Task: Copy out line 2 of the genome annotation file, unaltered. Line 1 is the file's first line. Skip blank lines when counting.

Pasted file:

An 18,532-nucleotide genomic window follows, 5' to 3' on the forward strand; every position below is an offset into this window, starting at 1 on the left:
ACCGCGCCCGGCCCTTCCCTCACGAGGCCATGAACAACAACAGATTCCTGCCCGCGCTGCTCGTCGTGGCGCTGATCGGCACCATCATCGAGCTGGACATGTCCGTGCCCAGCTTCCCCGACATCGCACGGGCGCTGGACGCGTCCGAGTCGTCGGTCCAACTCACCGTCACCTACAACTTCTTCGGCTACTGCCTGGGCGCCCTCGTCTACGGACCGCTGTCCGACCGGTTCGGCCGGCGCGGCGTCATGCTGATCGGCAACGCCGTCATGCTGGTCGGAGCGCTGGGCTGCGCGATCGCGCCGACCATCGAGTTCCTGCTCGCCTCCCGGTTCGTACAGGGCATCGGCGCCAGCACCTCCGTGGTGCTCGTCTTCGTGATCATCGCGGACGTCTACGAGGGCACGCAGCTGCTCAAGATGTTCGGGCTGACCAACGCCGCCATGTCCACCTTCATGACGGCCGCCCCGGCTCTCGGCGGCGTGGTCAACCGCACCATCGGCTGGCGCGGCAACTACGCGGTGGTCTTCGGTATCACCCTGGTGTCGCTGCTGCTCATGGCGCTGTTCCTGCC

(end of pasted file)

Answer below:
ACCGCGCCCGGCCCTTCCCTCACGAGGCCATGAACAACAACAGATTCCTGCCCGCGCTGCTCGTCGTGGCGCTGATCGGCACCATCATCGAGCTGGACATGTCCGTGCCCAGCTTCCCCGACATCGCACGGGCGCTGGACGCGTCCGAGTCGTCGGTCCAACTCACCGTCACCTACAACTTCTTCGGCTACTGCCTGGGCGCCCTCGTCTACGGACCGCTGTCCGACCGGTTCGGCCGGCGCGGCGTCATGCTGATCGGCAACGCCGTCATGCTGGTCGGAGCGCTGGGCTGCGCGATCGCGCCGACCATCGAGTTCCTGCTCGCCTCCCGGTTCGTACAGGGCATCGGCGCCAGCACCTCCGTGGTGCTCGTCTTCGTGATCATCGCGGACGTCTACGAGGGCACGCAGCTGCTCAAGATGTTCGGGCTGACCAACGCCGCCATGTCCACCTTCATGACGGCCGCCCCGGCTCTCGGCGGCGTGGTCAACCGCACCATCGGCTGGCGCGGCAACTACGCGGTGGTCTTCGGTATCACCCTGGTGTCGCTGCTGCTCATGGCGCTGTTCCTGCC